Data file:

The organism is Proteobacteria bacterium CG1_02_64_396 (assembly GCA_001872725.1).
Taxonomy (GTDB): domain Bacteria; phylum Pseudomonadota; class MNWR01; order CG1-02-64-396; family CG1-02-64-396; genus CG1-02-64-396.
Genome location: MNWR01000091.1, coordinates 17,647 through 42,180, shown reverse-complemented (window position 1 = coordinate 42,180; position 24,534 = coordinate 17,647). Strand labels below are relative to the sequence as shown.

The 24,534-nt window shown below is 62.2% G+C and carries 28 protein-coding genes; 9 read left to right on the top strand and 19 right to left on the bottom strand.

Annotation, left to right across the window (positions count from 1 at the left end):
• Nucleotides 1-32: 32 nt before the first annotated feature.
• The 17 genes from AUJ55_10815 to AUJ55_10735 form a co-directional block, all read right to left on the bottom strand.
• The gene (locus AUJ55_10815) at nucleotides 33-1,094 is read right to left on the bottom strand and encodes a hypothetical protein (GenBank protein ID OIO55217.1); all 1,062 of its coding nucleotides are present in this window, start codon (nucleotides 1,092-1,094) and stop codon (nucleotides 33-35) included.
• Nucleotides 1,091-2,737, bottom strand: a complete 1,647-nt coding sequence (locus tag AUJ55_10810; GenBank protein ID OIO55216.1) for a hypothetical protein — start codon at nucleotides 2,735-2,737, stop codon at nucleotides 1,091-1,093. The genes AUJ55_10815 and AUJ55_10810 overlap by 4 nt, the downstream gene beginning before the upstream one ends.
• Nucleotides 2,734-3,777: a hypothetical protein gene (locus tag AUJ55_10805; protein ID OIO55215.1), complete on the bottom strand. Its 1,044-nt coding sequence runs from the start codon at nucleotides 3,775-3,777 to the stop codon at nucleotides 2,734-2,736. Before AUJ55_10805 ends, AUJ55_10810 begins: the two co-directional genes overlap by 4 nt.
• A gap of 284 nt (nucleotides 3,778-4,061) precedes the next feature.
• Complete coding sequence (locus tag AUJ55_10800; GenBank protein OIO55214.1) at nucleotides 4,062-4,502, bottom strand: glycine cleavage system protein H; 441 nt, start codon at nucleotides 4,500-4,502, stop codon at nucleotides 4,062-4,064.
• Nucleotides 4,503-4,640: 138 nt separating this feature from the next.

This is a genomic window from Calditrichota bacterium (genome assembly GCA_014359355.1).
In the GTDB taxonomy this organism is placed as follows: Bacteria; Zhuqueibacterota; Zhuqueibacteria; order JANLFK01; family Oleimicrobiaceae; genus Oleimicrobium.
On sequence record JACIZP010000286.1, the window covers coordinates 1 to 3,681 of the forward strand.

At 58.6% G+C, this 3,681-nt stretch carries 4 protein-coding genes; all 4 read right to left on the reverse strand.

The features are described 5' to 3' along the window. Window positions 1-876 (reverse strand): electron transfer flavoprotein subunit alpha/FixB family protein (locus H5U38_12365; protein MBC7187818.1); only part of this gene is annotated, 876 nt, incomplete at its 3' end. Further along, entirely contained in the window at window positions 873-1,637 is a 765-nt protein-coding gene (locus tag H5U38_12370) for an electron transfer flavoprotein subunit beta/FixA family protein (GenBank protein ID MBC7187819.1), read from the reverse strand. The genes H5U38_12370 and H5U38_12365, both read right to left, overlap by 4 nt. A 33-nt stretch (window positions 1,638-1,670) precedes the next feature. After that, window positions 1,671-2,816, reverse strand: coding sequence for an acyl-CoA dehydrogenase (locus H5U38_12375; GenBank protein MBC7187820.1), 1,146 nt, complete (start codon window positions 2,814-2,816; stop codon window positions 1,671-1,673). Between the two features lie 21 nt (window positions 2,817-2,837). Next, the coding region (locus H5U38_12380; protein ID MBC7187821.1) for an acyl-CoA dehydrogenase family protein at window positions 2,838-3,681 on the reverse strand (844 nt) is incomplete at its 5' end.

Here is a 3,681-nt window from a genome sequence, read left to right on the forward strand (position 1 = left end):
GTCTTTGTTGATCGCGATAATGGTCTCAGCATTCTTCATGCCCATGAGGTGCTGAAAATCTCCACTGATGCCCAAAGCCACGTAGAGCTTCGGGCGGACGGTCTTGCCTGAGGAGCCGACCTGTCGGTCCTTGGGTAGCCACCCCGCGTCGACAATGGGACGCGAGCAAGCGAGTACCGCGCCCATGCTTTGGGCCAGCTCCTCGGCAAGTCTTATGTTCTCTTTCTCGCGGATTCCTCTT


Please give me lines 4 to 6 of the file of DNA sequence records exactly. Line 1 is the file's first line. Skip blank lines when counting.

The 24,534-nt window shown below is 62.2% G+C and carries 28 protein-coding genes; 9 read left to right on the top strand and 19 right to left on the bottom strand.

Annotation, left to right across the window (positions count from 1 at the left end):
• Nucleotides 1-32: 32 nt before the first annotated feature.